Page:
June 17, 2004

Escape from Alpharetta

I tried to catch a movie after work with some friends this week, and was reminded why I moved out of Alpharetta. Although I left at 6:00 and I only needed to drive two exits down, I almost missed a 7:00 movie because of the traffic.

I'm sure the city planners never imagined Alpharetta like it is now. Tracing back the history of the place 15 or years, it was probably a small, one-stoplight town with no ambitions to become a major draw. It was too far north of the city to be important, and it was only accessible by State Road 400, which is whittled down to just two lanes either way as it reaches Alpharetta city limits.

Then something went wrong.

Maybe a few owners decided to sell out their chicken farms and move to Utah to become Mormons. Some developers cleared out the land and built "Splendor Acres at the Glen - Luxury homes from the mid 500's" in their place. It was probably a hard sell, since the nearest gas station and grocery store was Sue Dean's KWik Fill, a good 10 miles away. So the developers decided that in order to sell these homes, they needed a strip mall with a Publix grocery store and a name-brand gas station. A few years later, this scheme panned out, and Splendor Acres was full of high-end yuppies, longing for a quiet retreat away from their jobs in Marietta.

Seeing how this first batch of developers made money hand-over-fist, the idea of upscale suburbs in Alpharetta catches like wildfire. Then came the clincher: The North Point Mall. Once an upscale mall with a food court is built, office buildings come springing up around it like hangers-on to new rap artist. Soon, everyone who's anyone in the technology world has a prominent office park in Alpharetta, and it became known as "The Technology Corridor."

There's just one problem. While Office Park developers kept the Parking Spaces-to-Square Footage ratio within reasonable limits, Civil Engineers failed to take into consideration what would happen when the residents of all these parking spaces tried to leave at the same time. Let's say for argument's sake, 5:00 PM on a weekday.

Now remember that the GA 400 "choke point", where becomes two lanes each way, is still at the south end of Alpharetta. However, the office parks have spread up to McFarland Rd, five exits north of that. Figure in that 3/4 of workers that commute to Alpharetta go south to get home, usually far enough that GA 400 is the most direct route, and you start to get the point. Every afternoon is another lesson in Physics that two bodies can't occupy the same physical space at the same time. And every afternoon, without fail, a few jerks still try to test that theory. Their failures make things even worse.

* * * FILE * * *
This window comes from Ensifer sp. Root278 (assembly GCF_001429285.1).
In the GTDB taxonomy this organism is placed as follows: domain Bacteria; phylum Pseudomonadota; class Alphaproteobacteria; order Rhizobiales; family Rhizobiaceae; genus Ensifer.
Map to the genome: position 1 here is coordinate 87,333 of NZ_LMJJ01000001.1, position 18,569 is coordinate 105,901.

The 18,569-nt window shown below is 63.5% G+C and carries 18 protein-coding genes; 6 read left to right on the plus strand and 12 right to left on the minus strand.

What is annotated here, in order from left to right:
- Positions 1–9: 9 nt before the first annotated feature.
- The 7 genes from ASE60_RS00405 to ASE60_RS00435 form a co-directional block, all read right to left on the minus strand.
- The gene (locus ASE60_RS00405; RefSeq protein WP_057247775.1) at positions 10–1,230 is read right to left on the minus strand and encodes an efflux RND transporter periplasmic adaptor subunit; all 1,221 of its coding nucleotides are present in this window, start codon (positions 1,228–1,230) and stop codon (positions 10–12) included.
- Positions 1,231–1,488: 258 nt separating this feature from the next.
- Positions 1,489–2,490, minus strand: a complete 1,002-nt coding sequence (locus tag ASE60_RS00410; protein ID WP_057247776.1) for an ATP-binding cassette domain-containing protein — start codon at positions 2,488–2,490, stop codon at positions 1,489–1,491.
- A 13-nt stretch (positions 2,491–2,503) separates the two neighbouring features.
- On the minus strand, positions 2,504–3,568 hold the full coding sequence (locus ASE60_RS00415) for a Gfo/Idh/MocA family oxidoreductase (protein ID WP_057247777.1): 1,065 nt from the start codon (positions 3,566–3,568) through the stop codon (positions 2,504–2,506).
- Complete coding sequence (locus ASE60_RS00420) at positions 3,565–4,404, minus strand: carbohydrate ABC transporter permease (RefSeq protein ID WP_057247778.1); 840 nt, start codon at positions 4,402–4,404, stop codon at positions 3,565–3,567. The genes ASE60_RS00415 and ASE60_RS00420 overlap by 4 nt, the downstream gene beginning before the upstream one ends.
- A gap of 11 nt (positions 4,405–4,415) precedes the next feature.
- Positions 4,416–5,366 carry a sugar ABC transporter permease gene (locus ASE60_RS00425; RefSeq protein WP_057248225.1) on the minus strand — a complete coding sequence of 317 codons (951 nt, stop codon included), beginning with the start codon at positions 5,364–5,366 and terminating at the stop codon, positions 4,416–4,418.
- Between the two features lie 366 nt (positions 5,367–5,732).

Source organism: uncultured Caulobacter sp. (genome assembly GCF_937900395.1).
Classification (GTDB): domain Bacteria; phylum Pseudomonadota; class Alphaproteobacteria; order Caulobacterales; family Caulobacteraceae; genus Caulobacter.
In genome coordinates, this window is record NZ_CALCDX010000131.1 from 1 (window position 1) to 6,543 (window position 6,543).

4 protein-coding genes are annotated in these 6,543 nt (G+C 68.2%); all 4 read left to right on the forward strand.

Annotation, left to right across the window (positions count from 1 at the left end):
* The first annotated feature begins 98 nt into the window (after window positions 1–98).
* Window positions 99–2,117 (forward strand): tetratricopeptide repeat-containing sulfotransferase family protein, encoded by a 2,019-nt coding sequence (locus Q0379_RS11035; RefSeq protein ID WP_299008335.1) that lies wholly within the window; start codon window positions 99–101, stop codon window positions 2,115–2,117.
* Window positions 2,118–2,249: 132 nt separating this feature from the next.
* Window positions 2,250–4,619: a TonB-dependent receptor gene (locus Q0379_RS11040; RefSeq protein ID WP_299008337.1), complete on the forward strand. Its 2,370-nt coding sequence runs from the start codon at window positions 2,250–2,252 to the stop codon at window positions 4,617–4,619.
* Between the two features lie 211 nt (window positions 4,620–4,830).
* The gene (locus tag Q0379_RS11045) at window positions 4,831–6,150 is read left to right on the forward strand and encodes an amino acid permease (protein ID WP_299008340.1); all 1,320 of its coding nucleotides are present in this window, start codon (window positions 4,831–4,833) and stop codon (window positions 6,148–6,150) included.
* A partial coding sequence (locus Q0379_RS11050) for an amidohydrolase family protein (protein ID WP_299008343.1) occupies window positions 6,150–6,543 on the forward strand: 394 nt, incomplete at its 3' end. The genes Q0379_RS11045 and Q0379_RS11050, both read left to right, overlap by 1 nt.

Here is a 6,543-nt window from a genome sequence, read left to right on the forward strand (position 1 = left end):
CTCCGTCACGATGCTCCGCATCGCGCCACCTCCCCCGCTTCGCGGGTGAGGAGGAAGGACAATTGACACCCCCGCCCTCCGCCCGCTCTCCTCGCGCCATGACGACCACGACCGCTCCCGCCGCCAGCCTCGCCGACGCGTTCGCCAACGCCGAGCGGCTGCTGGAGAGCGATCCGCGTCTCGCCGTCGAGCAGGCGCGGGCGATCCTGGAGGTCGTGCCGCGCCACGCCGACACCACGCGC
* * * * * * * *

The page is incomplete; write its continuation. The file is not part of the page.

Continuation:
The streets in Alpharetta near the exits, as well as running parallel to 400, are effectively gridlocked from 3:30 until 7 every afternoon. City engineers have done their best to add lanes and tweak light timings, but it's all in vain without an expansion to 400, which the DOT swears will never happen.

Here's where I came in. When I got my first job out of college, my new wife and I signed a lease on an apartment just south of the company's new campus on Windward Parkway. "It's only two miles to work," I thought, "How convenient!" Little did I know that it would take me roughly an hour to traverse both of those miles.

The lengthy commute was caused by two factors: First, the only way home was by North Point Parkway, which is "The Strip" in Alpharetta. Two lanes each way, connecting the North Point Mall and all the outlying office parks to all five exits to 400 in the city. Add to that the fact that my secondary street is also a traffic bottleneck. This is because some brilliant civil engineer decided to put a school on EACH END of the road, and place five sprawling subdivisions, an apartment complex and one group of townhomes in the middle, with no other way in or out. I spent that hour each day, each way, praying for his untimely, and hopefully painful, demise.

It was two years before we were able to get the money together to buy our first house. When that happy day arrived, we started from my workplace in Alpharetta and drove outwards in search of something we could afford. We did quite a lot of driving. We kept driving until we reached Flowery Branch, a small outlying town just short of Gainesville.

I have to add that last bit because everyone seems to squint thoughtfully when I say the name of my town. It's certainly an amusing name, second only to "Stump Sound, North Carolina" (bitrhplace of my mother-in-law) for sheer southern creativity. Short of being the birthplace of the "Porterhouse" Steak, nothing good has ever come out of Flowery Branch.

I say this in full knowledge that the Atlanta Falcons training camp is just down the road.

Co-workers often ask me about living so far out, how I can live with the commute. Yes, it's 30 miles to the office now instead of two, but it only takes me 45 minutes to drive to work now, instead of an hour. It actually takes me less time to drive 30 miles across neglected 2-lane roads and over the Buford Dam to Flowery Branch, than it did to drive two miles within the city of Alpharetta.

Nothing lasts forever, though. Last year, a Publix shopping center was built on the corner, with a Blockbuster opening shortly after. This year, they're replacing the 4-way stop with an expanded intersection. We already have the Mall of Georgia a few exits down. Billboards off 985 now advertise new luxury subdivisions with names like "Apple Pie Ridge" and "Sterling on the Lake".

Improbable as it may seem, Flowery Branch looks to be on it's way to becoming another Alpharetta. Sounds silly, but so did another inaccessible city that was too far north of the metro area. I've learned my lesson, though. I'll be long gone by the time people start commuting TO Flowery Branch for work, instead of from it.

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